In total 35 cycles with the temperature profile: 95° C. for 30 sec/56° C. for 30 sec/72° C. for 45 sec were made. The amplified fragment (approx. 330 bp) was extracted once with an equal volume of phenol/chloroform (1:1). To the recovered aqueous phase 0.1 volume of 3 M sodium acetate, pH 4.8 and 2.5 volumes of ethanol were added. The mixture was centrifuged for 10 min at 12000 g and the pellet resuspended in 20 μl of H2O. Subsequently, the purified fragment was digested with NcoI and EagI and processed as outlined above.
To construct all muteins for the expression in A. niger, plasmid pUC18-AfumgDNA was used as template for site-directed mutagenesis. Mutations were introduced using the “quick exchange site-directed mutagenesis kit” from Stratagene (La Jolla, Calif., USA) following the manufacturer's protocol and using the corresponding primers (FIG. 14). All mutations made are summarized in Table 1A and B wherein T1 to T7 and N1 to N6, respectively, refer to the muteins and “Mutation” to the amino acids replaced at such position. For example T5 refers to a mutein with a double mutation: L at position 27 for Q and L at position 274 for Q. The primer sets (A-H) used to introduce the corresponding mutations are shown in FIG. 14a. The newly introduced amino acid is shown in bold and the subscript indicates the position in the mature Aspergillus fumigatus enzyme concerning to the numbering of the A. niger amino acid sequence. FIGS. 15 and 16 outline the scheme for the construction of different plasmids pgT1-pgT7 and pgN1-pgN6 encoding the muteins carrying only one mutation (T1-T4; N1-N3) or more mutations (T5-T7; N4-N6). Clones harboring the desired mutations were identified by DNA sequence analysis as known in the art. The mutated phytases were verified by complete sequencing of the genes.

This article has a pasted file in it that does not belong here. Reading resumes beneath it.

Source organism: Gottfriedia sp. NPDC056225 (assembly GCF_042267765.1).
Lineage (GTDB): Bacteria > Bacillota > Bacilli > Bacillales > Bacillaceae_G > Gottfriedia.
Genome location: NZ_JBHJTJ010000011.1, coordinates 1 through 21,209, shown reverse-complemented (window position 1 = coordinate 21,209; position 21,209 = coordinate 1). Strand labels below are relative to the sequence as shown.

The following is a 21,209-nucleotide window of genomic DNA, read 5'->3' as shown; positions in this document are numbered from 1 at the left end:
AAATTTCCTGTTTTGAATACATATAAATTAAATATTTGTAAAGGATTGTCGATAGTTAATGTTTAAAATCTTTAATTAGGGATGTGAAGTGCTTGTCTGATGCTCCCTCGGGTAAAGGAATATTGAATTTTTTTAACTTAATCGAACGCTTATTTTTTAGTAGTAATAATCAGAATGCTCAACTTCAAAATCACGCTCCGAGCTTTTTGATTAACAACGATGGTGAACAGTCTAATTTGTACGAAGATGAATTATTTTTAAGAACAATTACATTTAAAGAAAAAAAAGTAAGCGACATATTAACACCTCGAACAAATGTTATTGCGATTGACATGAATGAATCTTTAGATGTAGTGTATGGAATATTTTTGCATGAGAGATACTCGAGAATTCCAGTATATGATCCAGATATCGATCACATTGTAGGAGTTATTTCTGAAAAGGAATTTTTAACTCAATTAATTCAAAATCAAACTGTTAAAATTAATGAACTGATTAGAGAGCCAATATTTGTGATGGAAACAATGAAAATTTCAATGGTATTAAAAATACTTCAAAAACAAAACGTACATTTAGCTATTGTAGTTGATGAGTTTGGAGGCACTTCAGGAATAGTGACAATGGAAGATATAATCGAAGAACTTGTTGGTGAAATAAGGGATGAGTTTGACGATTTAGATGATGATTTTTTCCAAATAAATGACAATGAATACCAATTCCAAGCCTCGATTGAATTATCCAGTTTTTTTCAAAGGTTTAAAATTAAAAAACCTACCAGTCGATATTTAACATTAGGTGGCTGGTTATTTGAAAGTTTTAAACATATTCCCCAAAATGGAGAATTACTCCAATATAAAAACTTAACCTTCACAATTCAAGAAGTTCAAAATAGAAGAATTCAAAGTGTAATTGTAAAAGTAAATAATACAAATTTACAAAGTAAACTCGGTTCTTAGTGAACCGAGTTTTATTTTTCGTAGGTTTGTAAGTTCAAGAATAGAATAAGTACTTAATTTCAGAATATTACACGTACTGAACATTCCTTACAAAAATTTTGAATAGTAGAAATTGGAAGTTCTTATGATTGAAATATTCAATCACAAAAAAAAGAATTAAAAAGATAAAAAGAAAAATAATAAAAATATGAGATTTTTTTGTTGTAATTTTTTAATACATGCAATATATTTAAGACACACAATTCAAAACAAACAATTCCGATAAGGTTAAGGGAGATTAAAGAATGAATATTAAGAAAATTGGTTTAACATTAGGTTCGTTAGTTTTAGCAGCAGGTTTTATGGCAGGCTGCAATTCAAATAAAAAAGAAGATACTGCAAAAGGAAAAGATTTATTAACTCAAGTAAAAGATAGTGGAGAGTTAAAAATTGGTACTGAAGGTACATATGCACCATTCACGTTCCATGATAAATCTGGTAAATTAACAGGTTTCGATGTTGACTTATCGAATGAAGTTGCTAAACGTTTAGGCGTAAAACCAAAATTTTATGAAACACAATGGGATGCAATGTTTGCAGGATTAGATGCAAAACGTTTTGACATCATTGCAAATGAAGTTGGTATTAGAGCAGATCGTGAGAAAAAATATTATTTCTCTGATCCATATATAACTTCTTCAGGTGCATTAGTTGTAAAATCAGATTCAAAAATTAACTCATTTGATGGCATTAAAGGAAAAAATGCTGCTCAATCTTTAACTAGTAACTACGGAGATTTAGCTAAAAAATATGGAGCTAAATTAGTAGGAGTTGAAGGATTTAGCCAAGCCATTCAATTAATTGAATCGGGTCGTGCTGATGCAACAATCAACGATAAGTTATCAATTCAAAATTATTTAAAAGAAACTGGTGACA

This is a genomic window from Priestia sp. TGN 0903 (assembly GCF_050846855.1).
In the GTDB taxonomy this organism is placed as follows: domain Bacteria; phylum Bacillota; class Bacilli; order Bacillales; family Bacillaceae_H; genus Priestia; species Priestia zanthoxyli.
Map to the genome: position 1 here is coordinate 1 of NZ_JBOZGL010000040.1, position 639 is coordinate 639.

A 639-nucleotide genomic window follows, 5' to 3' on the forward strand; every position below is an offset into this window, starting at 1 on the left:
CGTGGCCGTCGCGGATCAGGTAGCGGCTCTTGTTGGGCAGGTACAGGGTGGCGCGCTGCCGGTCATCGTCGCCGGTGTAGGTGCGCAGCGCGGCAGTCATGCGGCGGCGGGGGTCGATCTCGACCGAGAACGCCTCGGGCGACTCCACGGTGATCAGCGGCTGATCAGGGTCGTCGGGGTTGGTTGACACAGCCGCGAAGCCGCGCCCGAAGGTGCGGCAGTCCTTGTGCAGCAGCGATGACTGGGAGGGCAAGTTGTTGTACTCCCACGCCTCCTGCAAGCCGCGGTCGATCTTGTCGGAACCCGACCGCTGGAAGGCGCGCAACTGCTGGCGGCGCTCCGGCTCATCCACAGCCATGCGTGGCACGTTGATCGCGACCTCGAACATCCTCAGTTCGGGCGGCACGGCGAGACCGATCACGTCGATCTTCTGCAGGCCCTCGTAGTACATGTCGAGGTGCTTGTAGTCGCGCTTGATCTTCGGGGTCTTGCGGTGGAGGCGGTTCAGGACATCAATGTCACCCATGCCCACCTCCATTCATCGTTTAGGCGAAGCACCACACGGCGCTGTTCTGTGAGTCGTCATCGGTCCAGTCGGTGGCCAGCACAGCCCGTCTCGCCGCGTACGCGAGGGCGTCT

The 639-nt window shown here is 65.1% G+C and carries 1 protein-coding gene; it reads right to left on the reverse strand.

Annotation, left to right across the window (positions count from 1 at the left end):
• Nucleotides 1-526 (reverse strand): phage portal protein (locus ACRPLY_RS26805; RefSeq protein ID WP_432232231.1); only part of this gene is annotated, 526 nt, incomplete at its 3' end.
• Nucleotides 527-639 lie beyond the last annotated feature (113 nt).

Construction of plasmids pcT1-pcT7 (FIG. 17a) and pcN1-pcN6 (FIG. 18), respectively, encoding the muteins T1-T7 and N1-N6 for the expression in S. cerevisiae was basically done as outlined in Example 3. Instead of using pUC18-AfumgDNA as the basic construct to introduce the mutations, plasmid pUC18-AfumeDNA was used (FIG. 13).
The plasmids pcDNA-N27, -G27, -V27, -A27, -127 and -T27 encoding the muteins N27, G27, V27, A27, I27 and T27 were constructed as follows:
A silent restriction site for AvrII was introduced into plasmid pcT1 by site directed mutagenesis as described in Example 3 using primer set I (FIG. 14a; FIG. 17b). The A. fumigatus phytase gene fragment AvrII/XhoI was then replaced by the linker fragment harbouring the desired mutations (FIG. 17c). Each linker fragment was generated by annealing of the respective pairs of synthesized polynucleotides (FIG. 14b; sense and antisense strand; 90 ng each) for 3 min at 70 ΓC in 9 μl distilled water.